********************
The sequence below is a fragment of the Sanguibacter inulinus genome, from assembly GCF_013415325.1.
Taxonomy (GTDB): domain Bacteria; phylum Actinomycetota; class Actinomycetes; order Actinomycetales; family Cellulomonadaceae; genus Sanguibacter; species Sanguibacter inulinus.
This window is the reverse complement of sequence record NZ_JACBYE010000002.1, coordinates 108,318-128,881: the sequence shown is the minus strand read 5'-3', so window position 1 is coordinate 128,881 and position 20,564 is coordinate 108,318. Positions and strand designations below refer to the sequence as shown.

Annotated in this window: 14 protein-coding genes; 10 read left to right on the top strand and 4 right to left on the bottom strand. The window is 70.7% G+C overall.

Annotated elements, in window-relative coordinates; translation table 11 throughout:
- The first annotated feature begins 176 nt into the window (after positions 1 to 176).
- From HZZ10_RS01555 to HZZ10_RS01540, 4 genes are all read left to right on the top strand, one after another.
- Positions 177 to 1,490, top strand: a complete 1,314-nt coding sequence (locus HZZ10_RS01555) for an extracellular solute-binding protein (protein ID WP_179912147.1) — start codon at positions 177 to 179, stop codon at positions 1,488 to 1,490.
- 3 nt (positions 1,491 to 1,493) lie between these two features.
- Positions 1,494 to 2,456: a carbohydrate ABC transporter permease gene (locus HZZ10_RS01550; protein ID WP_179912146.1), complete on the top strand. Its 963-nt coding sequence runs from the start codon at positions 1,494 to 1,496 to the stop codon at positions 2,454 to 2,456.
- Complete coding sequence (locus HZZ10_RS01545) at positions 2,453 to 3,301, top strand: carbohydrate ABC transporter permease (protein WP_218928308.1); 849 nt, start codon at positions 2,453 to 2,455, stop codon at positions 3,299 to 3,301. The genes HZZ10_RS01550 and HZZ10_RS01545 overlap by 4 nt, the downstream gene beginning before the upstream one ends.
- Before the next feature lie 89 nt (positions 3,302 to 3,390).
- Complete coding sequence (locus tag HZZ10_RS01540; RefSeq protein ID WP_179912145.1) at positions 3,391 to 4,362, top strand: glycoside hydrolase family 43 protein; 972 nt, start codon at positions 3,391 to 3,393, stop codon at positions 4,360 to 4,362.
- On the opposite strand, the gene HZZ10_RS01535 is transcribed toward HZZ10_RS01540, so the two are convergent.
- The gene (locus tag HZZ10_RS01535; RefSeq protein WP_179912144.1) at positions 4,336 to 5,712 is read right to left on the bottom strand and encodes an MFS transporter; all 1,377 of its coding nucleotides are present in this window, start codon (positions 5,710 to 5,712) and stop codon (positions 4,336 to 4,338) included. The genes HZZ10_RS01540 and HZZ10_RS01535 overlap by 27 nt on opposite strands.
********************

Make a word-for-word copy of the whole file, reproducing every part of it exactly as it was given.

The sequence below is a fragment of the Sanguibacter inulinus genome, from assembly GCF_013415325.1.
Taxonomy (GTDB): domain Bacteria; phylum Actinomycetota; class Actinomycetes; order Actinomycetales; family Cellulomonadaceae; genus Sanguibacter; species Sanguibacter inulinus.
This window is the reverse complement of sequence record NZ_JACBYE010000002.1, coordinates 108,318-128,881: the sequence shown is the minus strand read 5'-3', so window position 1 is coordinate 128,881 and position 20,564 is coordinate 108,318. Positions and strand designations below refer to the sequence as shown.

Annotated in this window: 14 protein-coding genes; 10 read left to right on the top strand and 4 right to left on the bottom strand. The window is 70.7% G+C overall.

Annotated elements, in window-relative coordinates; translation table 11 throughout:
- The first annotated feature begins 176 nt into the window (after positions 1 to 176).
- From HZZ10_RS01555 to HZZ10_RS01540, 4 genes are all read left to right on the top strand, one after another.
- Positions 177 to 1,490, top strand: a complete 1,314-nt coding sequence (locus HZZ10_RS01555) for an extracellular solute-binding protein (protein ID WP_179912147.1) — start codon at positions 177 to 179, stop codon at positions 1,488 to 1,490.
- 3 nt (positions 1,491 to 1,493) lie between these two features.
- Positions 1,494 to 2,456: a carbohydrate ABC transporter permease gene (locus HZZ10_RS01550; protein ID WP_179912146.1), complete on the top strand. Its 963-nt coding sequence runs from the start codon at positions 1,494 to 1,496 to the stop codon at positions 2,454 to 2,456.
- Complete coding sequence (locus HZZ10_RS01545) at positions 2,453 to 3,301, top strand: carbohydrate ABC transporter permease (protein WP_218928308.1); 849 nt, start codon at positions 2,453 to 2,455, stop codon at positions 3,299 to 3,301. The genes HZZ10_RS01550 and HZZ10_RS01545 overlap by 4 nt, the downstream gene beginning before the upstream one ends.
- Before the next feature lie 89 nt (positions 3,302 to 3,390).
- Complete coding sequence (locus tag HZZ10_RS01540; RefSeq protein ID WP_179912145.1) at positions 3,391 to 4,362, top strand: glycoside hydrolase family 43 protein; 972 nt, start codon at positions 3,391 to 3,393, stop codon at positions 4,360 to 4,362.
- On the opposite strand, the gene HZZ10_RS01535 is transcribed toward HZZ10_RS01540, so the two are convergent.
- The gene (locus tag HZZ10_RS01535; RefSeq protein WP_179912144.1) at positions 4,336 to 5,712 is read right to left on the bottom strand and encodes an MFS transporter; all 1,377 of its coding nucleotides are present in this window, start codon (positions 5,710 to 5,712) and stop codon (positions 4,336 to 4,338) included. The genes HZZ10_RS01540 and HZZ10_RS01535 overlap by 27 nt on opposite strands.